Legacy to Landscape – Winter Newsletter 2019

Legacy to Landscape a three year project involving the community and celebrating a hidden area of landscape based upon an historic 1781 map of the Shute Estate. Our aim is to reveal the rich heritage of this hidden landscape that remained virtually unchanged for centuries.
The 1781 Estate Map
We have commissioned a high-quality scan of the original estate map upon which the project has focussed. The map drawn in 1781 by James Foster is an impressive example of early cartography. The original map was approx. 5.5 ft by 5 ft and the digital copy is no less imposing with a 660mb file size. This has made it quite challenging to make publicly accessible. We would like to thank the Carew Pole family for kindly making their historical estate maps available for digital scanning allowing these treasures to become more readily available for historic research. This scan has been made possible through the support of the National Lottery. We have included a small section of the map for you to see but for a closer at the whole map visit http://www.eastdevonaonb.org.uk/our-work/legacy-to-landscape
King John’s Oak in the spotlight again.
King Johns Oak has another moment of fame in its 800 year life time, being once again featured in a documentary film, From Mighty Oaks; a story of Trees, Woods and People. The title of which you might recognise as resonating with the Tree Charter; https://treecharter.uk/ . We will let you know when the film is to be broadcast.
Volunteers are continuing to record other ancient trees in the landscape. Please when out walking, do record any you see recording is explained on www.ancient-tree-hunt.org.uk; If you haven’t a tape, use your scarf or measure your hug!
A very successful year.
In 2018 the project has run over 50 events and we have some more practical events to announce. These events have attracted over 1320 people to come along. This is by far the most interest that our events have generated in a year. So encouraged by the attendance at events and the positive response we have received from participants that the project steering committee have applied to the Heritage Lottery for a successor project Wild Roots. This will be a further 3 year project that builds upon the enthusiasm the project has generated and assists local people to develop their own interests focused upon raising understanding and awareness of the areas rich heritage. We will know if the bid is successful in Mid February.
Using a drone to film KJO
Delivering over 50 events means it’s impossible to tell you about everything we have done so here is just a short selection
Shute Apple Day and Pruning workshop A magnificent display of over 80 apple varieties were on display in Shute Church whilst apples were juiced in the historic Rowlands Orchard, where the Crimson Victoria, Shute’s very own apple originated from. The project visited the orchard again in November, when owners Victoria and Rich of ‘Little Orchard Alpacas’, hosted a pruning workshop. If you would like to plant Crimson Victoria’s, they are available from Thornhayes Nursery. www.thornhayes-nursery.co.uk/
Caring for King John’s Oak. After 3 years of volunteer effort King John’s Oak is now totally free of brambles that have been competing for water and nutrients. This winter we will be mulching around its base with wood chips and planting some young oaks in tree guards. If you would like to lend a hand then please get in touch.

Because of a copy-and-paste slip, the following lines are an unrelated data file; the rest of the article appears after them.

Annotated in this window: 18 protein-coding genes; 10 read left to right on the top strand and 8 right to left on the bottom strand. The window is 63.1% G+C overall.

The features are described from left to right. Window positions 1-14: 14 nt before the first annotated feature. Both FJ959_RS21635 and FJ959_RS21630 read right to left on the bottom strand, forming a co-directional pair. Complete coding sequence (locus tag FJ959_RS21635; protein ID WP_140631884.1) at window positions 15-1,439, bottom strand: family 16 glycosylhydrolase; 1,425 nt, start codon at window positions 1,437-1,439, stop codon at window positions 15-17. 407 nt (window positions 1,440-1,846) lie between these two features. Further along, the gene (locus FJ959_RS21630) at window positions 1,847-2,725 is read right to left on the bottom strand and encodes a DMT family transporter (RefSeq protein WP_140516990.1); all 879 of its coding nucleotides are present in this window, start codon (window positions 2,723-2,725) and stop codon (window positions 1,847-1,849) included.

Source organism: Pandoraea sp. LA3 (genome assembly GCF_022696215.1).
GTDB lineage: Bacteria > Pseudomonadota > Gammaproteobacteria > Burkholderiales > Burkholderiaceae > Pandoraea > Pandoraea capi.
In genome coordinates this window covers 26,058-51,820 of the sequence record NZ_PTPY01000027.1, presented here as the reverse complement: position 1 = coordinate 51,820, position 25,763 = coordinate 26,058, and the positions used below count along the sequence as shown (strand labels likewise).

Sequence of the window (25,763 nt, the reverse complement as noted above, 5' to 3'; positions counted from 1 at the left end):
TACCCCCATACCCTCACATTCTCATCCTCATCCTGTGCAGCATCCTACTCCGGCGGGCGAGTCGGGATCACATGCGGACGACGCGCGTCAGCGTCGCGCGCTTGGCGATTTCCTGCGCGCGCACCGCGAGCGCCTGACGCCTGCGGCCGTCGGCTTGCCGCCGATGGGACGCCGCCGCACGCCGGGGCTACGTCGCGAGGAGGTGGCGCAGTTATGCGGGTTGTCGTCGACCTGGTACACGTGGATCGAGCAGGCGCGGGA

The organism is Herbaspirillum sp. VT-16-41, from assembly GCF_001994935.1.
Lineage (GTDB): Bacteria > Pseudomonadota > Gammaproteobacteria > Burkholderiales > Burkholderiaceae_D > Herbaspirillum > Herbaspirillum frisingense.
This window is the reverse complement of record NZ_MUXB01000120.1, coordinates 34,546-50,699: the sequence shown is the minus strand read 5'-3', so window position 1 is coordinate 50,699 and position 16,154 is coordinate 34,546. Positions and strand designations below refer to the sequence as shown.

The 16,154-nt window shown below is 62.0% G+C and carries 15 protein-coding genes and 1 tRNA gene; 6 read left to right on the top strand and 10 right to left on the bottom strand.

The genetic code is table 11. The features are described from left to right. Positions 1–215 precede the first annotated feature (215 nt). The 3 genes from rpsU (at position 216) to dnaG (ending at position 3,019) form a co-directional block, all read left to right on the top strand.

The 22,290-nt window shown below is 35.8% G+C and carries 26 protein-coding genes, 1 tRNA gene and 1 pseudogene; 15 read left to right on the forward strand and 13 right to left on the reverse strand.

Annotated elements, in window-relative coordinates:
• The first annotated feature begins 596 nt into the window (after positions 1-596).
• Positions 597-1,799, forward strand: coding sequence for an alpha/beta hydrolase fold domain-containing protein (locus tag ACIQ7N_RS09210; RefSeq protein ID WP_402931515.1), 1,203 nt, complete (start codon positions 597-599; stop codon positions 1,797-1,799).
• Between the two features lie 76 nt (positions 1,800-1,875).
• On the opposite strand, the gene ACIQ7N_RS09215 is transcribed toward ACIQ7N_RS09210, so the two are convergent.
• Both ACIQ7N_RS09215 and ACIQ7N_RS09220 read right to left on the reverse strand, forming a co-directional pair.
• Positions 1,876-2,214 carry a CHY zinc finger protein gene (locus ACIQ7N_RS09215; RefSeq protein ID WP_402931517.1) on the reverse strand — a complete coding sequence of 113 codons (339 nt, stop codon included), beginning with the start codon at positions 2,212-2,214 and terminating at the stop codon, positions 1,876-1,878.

Virtual walks. Ruth took attendees at recent community talks, Colyford Memory Café and St Johns Thursday group, on a tour of the Shute Estate from the comfort of their own seats indoors on chilly November days. One attendee fondly remembers regular weekly swims when attending Colyton Grammar in the 1940s at the river swimming pool which was built by Frederic de la Pole.
Wheelwright visit. By far the most popular of our historically focussed events, attracting 72 people, was the tour and demonstration by Greg Rowland who demonstrated how to make traditional wooden wheels. Fascinating everyone by attaching the heated steel band to the wooden wheel and then quenching the hot metal.
Exeter Cathedral Archive. Thanks to Ken Clifford, who brought to our attention this archive as a key source in his research of the Colyton Canal. Ellie hosted a visit by our volunteers in December who were able to see the map of the proposed the canal that would have cut through church lands at Colyton. Also excerpts from the original Exon Domesday were viewed. Cathedral archivist, Ellie welcomes the community to visit the archive. www.exeter-cathedral.org.uk/history-heritage/library-archives/
Have your say
We need your thoughts about the project to help us improve what we do. If you would like to confidentially tell an independent assessor how you found the project through a short telephone conversation, then please get in touch and we will pass your details on to the assessor.
The project extends a huge thank you to all our expert leaders who kindly shared their rich knowledge and revealed the fascinating wildlife and history of this very special landscape.
Special thanks also to all the landowners who give us access to their land.
If you have any contributions, or need further information, or event bookings, please do get in touch with Ruth Worsley or Pete Youngman. Phone 01404 310012
Email legacytolandscape@gmail.com www.eastdevonaonb.org.uk/our-work/wildlife/legacy-to-landscape
Colyton Parish History Society; Shute and Whitford Parish Council, Phil Wilson and Marian Reed from Pennyhayes Farm
Helene Buse
King John’s Oak, given room to breathe
Changing times at Shute Park. A poster from the archives. In 1830 Two sovereigns was equivalent to £1,200 today.